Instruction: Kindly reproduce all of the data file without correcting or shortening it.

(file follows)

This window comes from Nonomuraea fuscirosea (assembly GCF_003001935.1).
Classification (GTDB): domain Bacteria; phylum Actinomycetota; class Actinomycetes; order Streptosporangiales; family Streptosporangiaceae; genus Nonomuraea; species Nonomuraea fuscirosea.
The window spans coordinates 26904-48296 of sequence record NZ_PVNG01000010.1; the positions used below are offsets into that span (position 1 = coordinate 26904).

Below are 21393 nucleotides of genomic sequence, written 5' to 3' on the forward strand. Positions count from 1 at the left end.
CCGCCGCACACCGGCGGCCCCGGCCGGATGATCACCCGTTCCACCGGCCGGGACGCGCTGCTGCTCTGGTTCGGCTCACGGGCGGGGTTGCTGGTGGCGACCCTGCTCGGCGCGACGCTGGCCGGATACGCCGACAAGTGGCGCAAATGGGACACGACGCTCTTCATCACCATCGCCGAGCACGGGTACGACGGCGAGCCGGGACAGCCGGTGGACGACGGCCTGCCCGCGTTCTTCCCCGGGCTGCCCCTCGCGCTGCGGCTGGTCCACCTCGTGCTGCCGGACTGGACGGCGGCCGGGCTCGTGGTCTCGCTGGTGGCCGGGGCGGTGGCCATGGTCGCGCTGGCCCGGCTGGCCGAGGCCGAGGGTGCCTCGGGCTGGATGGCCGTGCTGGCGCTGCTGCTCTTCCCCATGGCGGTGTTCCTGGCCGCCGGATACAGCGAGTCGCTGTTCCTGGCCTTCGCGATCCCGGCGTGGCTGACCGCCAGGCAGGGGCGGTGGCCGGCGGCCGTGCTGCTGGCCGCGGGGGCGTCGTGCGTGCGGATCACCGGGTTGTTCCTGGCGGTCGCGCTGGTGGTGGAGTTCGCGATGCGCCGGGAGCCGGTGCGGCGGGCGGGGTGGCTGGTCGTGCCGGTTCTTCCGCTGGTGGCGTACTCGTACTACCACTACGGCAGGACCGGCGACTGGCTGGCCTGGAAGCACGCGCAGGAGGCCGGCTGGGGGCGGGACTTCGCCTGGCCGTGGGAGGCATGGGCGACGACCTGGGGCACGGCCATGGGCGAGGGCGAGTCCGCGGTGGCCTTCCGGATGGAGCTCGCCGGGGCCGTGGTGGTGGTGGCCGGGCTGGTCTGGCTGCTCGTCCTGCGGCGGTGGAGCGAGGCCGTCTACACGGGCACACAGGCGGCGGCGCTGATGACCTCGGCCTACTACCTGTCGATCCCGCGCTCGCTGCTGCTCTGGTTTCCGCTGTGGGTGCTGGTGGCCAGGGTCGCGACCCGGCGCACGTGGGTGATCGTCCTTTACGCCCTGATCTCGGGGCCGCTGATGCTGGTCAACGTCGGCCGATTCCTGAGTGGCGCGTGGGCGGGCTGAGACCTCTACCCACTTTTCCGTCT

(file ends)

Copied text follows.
This window comes from Nonomuraea fuscirosea (assembly GCF_003001935.1).
Classification (GTDB): domain Bacteria; phylum Actinomycetota; class Actinomycetes; order Streptosporangiales; family Streptosporangiaceae; genus Nonomuraea; species Nonomuraea fuscirosea.
The window spans coordinates 26904-48296 of sequence record NZ_PVNG01000010.1; the positions used below are offsets into that span (position 1 = coordinate 26904).

Below are 21393 nucleotides of genomic sequence, written 5' to 3' on the forward strand. Positions count from 1 at the left end.
CCGCCGCACACCGGCGGCCCCGGCCGGATGATCACCCGTTCCACCGGCCGGGACGCGCTGCTGCTCTGGTTCGGCTCACGGGCGGGGTTGCTGGTGGCGACCCTGCTCGGCGCGACGCTGGCCGGATACGCCGACAAGTGGCGCAAATGGGACACGACGCTCTTCATCACCATCGCCGAGCACGGGTACGACGGCGAGCCGGGACAGCCGGTGGACGACGGCCTGCCCGCGTTCTTCCCCGGGCTGCCCCTCGCGCTGCGGCTGGTCCACCTCGTGCTGCCGGACTGGACGGCGGCCGGGCTCGTGGTCTCGCTGGTGGCCGGGGCGGTGGCCATGGTCGCGCTGGCCCGGCTGGCCGAGGCCGAGGGTGCCTCGGGCTGGATGGCCGTGCTGGCGCTGCTGCTCTTCCCCATGGCGGTGTTCCTGGCCGCCGGATACAGCGAGTCGCTGTTCCTGGCCTTCGCGATCCCGGCGTGGCTGACCGCCAGGCAGGGGCGGTGGCCGGCGGCCGTGCTGCTGGCCGCGGGGGCGTCGTGCGTGCGGATCACCGGGTTGTTCCTGGCGGTCGCGCTGGTGGTGGAGTTCGCGATGCGCCGGGAGCCGGTGCGGCGGGCGGGGTGGCTGGTCGTGCCGGTTCTTCCGCTGGTGGCGTACTCGTACTACCACTACGGCAGGACCGGCGACTGGCTGGCCTGGAAGCACGCGCAGGAGGCCGGCTGGGGGCGGGACTTCGCCTGGCCGTGGGAGGCATGGGCGACGACCTGGGGCACGGCCATGGGCGAGGGCGAGTCCGCGGTGGCCTTCCGGATGGAGCTCGCCGGGGCCGTGGTGGTGGTGGCCGGGCTGGTCTGGCTGCTCGTCCTGCGGCGGTGGAGCGAGGCCGTCTACACGGGCACACAGGCGGCGGCGCTGATGACCTCGGCCTACTACCTGTCGATCCCGCGCTCGCTGCTGCTCTGGTTTCCGCTGTGGGTGCTGGTGGCCAGGGTCGCGACCCGGCGCACGTGGGTGATCGTCCTTTACGCCCTGATCTCGGGGCCGCTGATGCTGGTCAACGTCGGCCGATTCCTGAGTGGCGCGTGGGCGGGCTGAGACCTCTACCCACTTTTCCGTCT